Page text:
General Władysław Sikorski
Born May 20 1881 – Died July 4 1943, Gibraltar.
General Sikorski was born in Tuszów Narodowy, Galicia, at the time part of the Austrian partition of Poland. His father was Tomasz Sikorski, a school teacher; his mother was Emilia Habrowska.
Prior to the First World War, he established and participated in several underground organizations that promoted the cause of the independence of Poland. He fought with distinction in the Polish Legions during the First World War, and later in the newly created Polish Army during the Polish-Soviet War of 1919 to 1921. In that war he played a prominent role in the decisive Battle of Warsaw. In the early years of the Second Polish Republic, Sikorski held government posts including prime minister (1922 to 1923) and minister of military affairs (1923 to 1924). During his brief tenure as prime minister, he became popular with the Polish public and carried out essential reforms in addition to guiding the country's foreign policy in a direction that gained the approval and cooperation of the League of Nations and tightened Polish-French cooperation. He obtained recognition of Poland's eastern frontiers from the UK, France and the United States during the Conference of Ambassadors on 15 March 1923.
General Sikorski with Churchill and De Galle.
Following Józef Piłsudski's May Coup of 1926 and the installation of the Sanacja Government, he fell out of favour with the new regime. Despite their differences, Piłsudski praised Sikorski in his reports, recommending him for Chief of the General Staff and Minister of War positions; only Generals Kazimierz Sosnkowski and Edward Rydz-Śmigły (b.11 March 1886 Łapszyn Nr. BrzeŜany Galicia - d. 2 December 1941 Warsaw) received better evaluations from him. Sikorski was popular among many soldiers, and in politics, particularly appealing to Polish conservatives and liberals.
Reviewing Polish troops with King George VI.
Even after the death of Piłsudski in 1935, he was still marginalized, politically and militarily, by Piłsudski's successors. In February next year, together with several prominent Polish politicians (Wincenty Witos, Ignacy Paderewski, and General Józef Haller) he joined the Front Morges, an anti-Sanacja political grouping. Front Morges formed a new organization, the Labour Party (Stronnictwo Pracy) which was one of the parties which constituted the political basis for the Polish government-in-exile during 1939-1945.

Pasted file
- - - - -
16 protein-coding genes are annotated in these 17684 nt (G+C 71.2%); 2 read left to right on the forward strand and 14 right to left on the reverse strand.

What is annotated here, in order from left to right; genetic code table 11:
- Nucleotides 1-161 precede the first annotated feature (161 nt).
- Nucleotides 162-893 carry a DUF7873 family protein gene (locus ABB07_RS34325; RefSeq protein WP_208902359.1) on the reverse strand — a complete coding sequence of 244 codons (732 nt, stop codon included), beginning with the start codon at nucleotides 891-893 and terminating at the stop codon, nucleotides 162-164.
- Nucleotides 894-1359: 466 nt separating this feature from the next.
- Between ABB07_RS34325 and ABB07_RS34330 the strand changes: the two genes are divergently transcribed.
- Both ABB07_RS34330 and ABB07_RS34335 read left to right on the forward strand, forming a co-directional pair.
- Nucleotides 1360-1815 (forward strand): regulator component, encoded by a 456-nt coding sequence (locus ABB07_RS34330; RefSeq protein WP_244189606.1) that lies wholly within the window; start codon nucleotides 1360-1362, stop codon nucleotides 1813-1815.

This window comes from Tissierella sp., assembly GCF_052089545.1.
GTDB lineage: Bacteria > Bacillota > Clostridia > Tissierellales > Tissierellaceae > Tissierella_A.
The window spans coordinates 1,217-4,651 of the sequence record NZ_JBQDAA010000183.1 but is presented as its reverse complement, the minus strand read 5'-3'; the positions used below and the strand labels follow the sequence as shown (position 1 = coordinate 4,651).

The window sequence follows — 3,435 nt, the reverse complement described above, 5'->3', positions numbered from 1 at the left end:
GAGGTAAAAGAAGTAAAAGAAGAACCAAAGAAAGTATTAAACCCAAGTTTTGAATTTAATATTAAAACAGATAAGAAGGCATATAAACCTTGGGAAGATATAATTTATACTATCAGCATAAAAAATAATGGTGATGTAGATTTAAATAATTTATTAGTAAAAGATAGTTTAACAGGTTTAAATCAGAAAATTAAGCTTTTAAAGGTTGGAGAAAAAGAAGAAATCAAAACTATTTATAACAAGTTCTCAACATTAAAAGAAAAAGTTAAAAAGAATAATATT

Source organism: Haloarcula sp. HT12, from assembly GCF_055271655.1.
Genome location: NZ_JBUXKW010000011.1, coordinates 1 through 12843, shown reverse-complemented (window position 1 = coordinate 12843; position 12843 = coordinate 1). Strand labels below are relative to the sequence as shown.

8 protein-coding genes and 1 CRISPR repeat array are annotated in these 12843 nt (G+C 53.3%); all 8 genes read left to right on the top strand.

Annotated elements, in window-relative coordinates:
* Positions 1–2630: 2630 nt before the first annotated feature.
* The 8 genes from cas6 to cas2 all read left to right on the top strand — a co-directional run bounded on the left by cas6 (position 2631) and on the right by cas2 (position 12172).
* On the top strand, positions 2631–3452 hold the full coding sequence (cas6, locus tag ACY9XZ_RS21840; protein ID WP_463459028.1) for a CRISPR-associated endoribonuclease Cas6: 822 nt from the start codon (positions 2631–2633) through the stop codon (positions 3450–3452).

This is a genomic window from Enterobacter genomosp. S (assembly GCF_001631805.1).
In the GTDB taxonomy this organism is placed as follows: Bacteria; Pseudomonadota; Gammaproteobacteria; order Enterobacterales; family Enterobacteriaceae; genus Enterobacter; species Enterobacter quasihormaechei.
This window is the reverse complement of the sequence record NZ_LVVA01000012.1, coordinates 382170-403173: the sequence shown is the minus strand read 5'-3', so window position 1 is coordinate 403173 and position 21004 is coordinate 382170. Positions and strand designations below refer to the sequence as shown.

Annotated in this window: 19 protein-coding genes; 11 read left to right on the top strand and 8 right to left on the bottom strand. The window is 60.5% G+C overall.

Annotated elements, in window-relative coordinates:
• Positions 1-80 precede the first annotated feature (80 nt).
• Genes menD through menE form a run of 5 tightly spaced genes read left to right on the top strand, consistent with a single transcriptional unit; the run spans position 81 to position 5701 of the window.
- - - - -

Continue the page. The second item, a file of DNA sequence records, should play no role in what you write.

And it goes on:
Churchill and foreign secretary Eden host the signing of a pact between the Soviet Union, represented by Soviet ambassador Maisky, and the Polish government-in-exile, represented by General Sikorski. London, 30th July 1941.
Sikorski escaped through Romania to Paris, where on 28 September he joined Władysław Raczkiewicz and Stanisław Mikołajczyk in a Polish government-in-exile, taking command of the newly formed Polish Armed Forces in France. His government was recognized by the western Allies. Nonetheless Sikorski 's government struggled to get its point of view heard by France and the United Kingdom. The western Allies refused to recognize the Soviet Union as an aggressor, despite the Soviet invasion of Poland on 17 September 1939. On June 19, 1940, Sikorski met with British Prime Minister Winston Churchill and promised that Polish forces would fight alongside the British until final victory.
General Sikorski marching past the guard of honour during an inspection of Polish troops released by Stalin in Buzuluk, USSR, December 1941.
Sikorski and his government moved to London and were able to evacuate many Polish troops to Britain from France. After the signing of a Polish-British Military Agreement on August 5, 1940, they proceeded to build up and train the Polish Armed Forces in the West. The Fall of France weakened Sikorski's position, and his proposal to consider building a new Polish army in the Soviet-occupied territories led to much criticism from within the Polish community in exile. On 19 July Raczkiewicz dismissed him from his position as the Prime Minister, replacing him with August Zaleski, however within days pressure from Sikorski's sympathizers, including the British government, made Raczkiewicz reconsider his decision, and Sikorski was reinstated as the Prime Minister on 25 July.
General Sikorski's funeral procession headed by the Polish Government in Exile, Newark, Nottinghamshire, 16th July 1943.
During the Second World War, Sikorski became Prime Minister of the Polish Government in Exile, Commander-in-Chief of the Polish Armed Forces, and a vigorous advocate of the Polish cause in the diplomatic sphere. He supported the reestablishment of diplomatic relations between Poland and the Soviet Union, which had been severed after the Soviet pact with the Nazis for the invasion of Poland in 1939. However, Soviet leader Joseph Stalin broke off Soviet-Polish diplomatic relations in April 1943 following Sikorski's request that the International Red Cross investigate the Katyń Forest massacre. In July 1943, a plane carrying Sikorski plunged into the sea immediately after takeoff from Gibraltar, killing all on board except the pilot. The exact circumstances of his death have never been fully explained, especially when certain files have had their status extended as top secret for 100 years and the act of a third party has not been ruled out. Sikorski had been the most prestigious leader of the Free Poles, and his death was a severe setback for the Polish cause.